University of Illinois at Chicago Century of Progress World's Fair, 1933-1934 (University of Illinois at Chicago)
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[This figurine by Wilbur Freece, known as "the Single Jacker," is made of butter.]
1. [This figurine by Wilbur Freece, known as "the Single Jacker," is made of butter.]
[This miniature statuette by artist Wilbur Freece is made of butter. This figurine, depicting a man in
2. [This miniature statuette by artist Wilbur Freece is made of butter. This figurine, depicting a man in overalls on a horse, is entitled "Stockman's Pride."]
[This miniature statuette of a Native American on horseback by artist Wilbur Freece is made of beef suet.
3. [This miniature statuette of a Native American on horseback by artist Wilbur Freece is made of beef suet. This figurine is entitled "Indian Squaw."]
"Apollo. Copy in silver of archaic marble statues; the copy is much better than any marble original we
4. "Apollo. Copy in silver of archaic marble statues; the copy is much better than any marble original we posses. The Greek inscription, one of the earliest known, tell us that 'Amphias Dedicated the Tithe to the Far Darter,' the title of Apollo as god who inflicted the plague. Athens, 6th century B.C."

"Artistic lighting effects are used on this statue which is on display at the exhibit of the Electric
5. "Artistic lighting effects are used on this statue which is on display at the exhibit of the Electric Light and Power Industry on the second floor of the Electrical Building at the World's Fair." [The statue is large, white, and beautiful.]
"C.H. Worcester, trustee of the Art Institute, points out one of its many valuable art treasures to Baron
6. "C.H. Worcester, trustee of the Art Institute, points out one of its many valuable art treasures to Baron Maurice Rothschild who is in Chicago visiting the World's Fair. The baron is a member of the French senate and is completing a round-the-world tour. After lunching with Lenox R. Lohr, general manager of the World's Fair, the baron made a tour of the grounds and then visited Wings of a Century."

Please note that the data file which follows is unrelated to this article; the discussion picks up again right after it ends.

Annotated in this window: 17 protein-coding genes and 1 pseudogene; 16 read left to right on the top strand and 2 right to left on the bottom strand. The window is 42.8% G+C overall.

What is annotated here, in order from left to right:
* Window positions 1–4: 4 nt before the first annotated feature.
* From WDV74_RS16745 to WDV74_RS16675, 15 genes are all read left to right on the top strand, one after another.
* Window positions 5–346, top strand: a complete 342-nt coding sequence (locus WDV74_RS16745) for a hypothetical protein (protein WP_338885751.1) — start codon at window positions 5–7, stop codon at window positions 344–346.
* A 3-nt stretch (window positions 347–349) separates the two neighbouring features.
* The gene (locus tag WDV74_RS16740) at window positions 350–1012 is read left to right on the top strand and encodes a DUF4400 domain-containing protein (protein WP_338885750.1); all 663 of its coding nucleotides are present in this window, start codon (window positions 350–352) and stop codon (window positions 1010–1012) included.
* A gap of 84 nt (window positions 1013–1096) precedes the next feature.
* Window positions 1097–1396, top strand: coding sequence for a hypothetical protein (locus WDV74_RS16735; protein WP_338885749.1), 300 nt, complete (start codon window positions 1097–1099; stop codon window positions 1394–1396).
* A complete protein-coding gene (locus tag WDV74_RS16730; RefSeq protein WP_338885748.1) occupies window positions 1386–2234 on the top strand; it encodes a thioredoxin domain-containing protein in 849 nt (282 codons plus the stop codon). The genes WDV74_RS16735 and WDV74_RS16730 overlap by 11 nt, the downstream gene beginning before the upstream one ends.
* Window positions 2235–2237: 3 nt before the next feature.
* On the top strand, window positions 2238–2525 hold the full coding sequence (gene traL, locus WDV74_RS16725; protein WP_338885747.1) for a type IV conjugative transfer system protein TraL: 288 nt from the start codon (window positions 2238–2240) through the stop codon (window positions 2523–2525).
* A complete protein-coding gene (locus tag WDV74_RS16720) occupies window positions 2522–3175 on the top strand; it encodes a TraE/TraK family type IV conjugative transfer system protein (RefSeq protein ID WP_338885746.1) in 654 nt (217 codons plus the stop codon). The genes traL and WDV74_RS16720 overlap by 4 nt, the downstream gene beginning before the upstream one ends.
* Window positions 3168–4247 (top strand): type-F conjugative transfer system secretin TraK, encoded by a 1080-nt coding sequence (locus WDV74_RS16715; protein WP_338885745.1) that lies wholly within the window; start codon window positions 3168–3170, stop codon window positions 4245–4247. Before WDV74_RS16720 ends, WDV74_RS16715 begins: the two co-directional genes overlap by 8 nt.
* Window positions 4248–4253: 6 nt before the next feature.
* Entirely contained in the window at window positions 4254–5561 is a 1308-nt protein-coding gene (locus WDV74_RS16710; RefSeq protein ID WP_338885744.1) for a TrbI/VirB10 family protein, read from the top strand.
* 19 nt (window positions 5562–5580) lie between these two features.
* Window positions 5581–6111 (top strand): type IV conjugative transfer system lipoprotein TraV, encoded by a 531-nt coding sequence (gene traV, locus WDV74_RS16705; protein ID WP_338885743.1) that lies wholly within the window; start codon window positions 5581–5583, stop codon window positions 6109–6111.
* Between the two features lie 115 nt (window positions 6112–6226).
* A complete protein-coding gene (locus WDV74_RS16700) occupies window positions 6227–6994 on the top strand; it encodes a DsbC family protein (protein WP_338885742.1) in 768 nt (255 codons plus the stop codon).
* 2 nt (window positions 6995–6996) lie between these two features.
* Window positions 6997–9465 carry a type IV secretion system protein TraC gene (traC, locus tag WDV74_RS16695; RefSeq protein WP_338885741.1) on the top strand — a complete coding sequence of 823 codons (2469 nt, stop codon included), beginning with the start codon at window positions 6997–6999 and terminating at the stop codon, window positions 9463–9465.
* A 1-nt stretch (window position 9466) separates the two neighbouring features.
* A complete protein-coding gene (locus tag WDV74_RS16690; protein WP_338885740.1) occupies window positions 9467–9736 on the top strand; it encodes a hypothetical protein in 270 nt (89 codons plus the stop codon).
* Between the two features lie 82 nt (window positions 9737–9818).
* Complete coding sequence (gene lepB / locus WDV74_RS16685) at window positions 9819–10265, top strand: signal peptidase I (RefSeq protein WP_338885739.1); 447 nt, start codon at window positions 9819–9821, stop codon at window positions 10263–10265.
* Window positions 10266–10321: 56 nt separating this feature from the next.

"Professor Avard Fairbanks, sculptor, of the Division of Fine Arts, University of Michigan, who created
7. "Professor Avard Fairbanks, sculptor, of the Division of Fine Arts, University of Michigan, who created the statue, 'Tragedy at Winter Quarters,' has just completed a companion piece to that classic. The second work, 'New Life,' depicting American folk of today, is seen here. It also is attracting thousands of visitors to A Century of Progress."
"The smiling Egyptian cat-goddess Bast. Made in lapis-lazuli and adorned with golden earrings. Ptolemaic,
8. "The smiling Egyptian cat-goddess Bast. Made in lapis-lazuli and adorned with golden earrings. Ptolemaic, Egyptian, 3rd Century B.C. Exhibited in the North Wing Hall of Religion at the Century of Progress." ["The cat is wearing earrings. The cat is dark and has big scary eyes but it is smiling like it is happy. The cat's nose looks like a person's nose."]

"The Syrian weather God Hadad. The up turned shoes indicate the influence of the Hittites who conquered
9. "The Syrian weather God Hadad. The up turned shoes indicate the influence of the Hittites who conquered North Syria, but the dress is Assyrian. The only trace of his bull origin is to be seen in the thorns on his head. The thunderbolt is broken. Aleppo, Syria. 10th century B.C."
"These five statuettes, exhibited on the upper floor of the Social Science Hall are the oldest ever found
10. "These five statuettes, exhibited on the upper floor of the Social Science Hall are the oldest ever found in Asia, dating from about 3,000 B.C. The Oriental Institute is exhibiting them to the public for the first time at the World's Fair; they were evacuated early this year at the site of ancient cities of Eshnunna and Opis. Above photograph shows Miss P. McLaughlin, Cincinnati artist, and L. Stienes, of Fairmont, Nebraska, viewing the primitive subjects."
  

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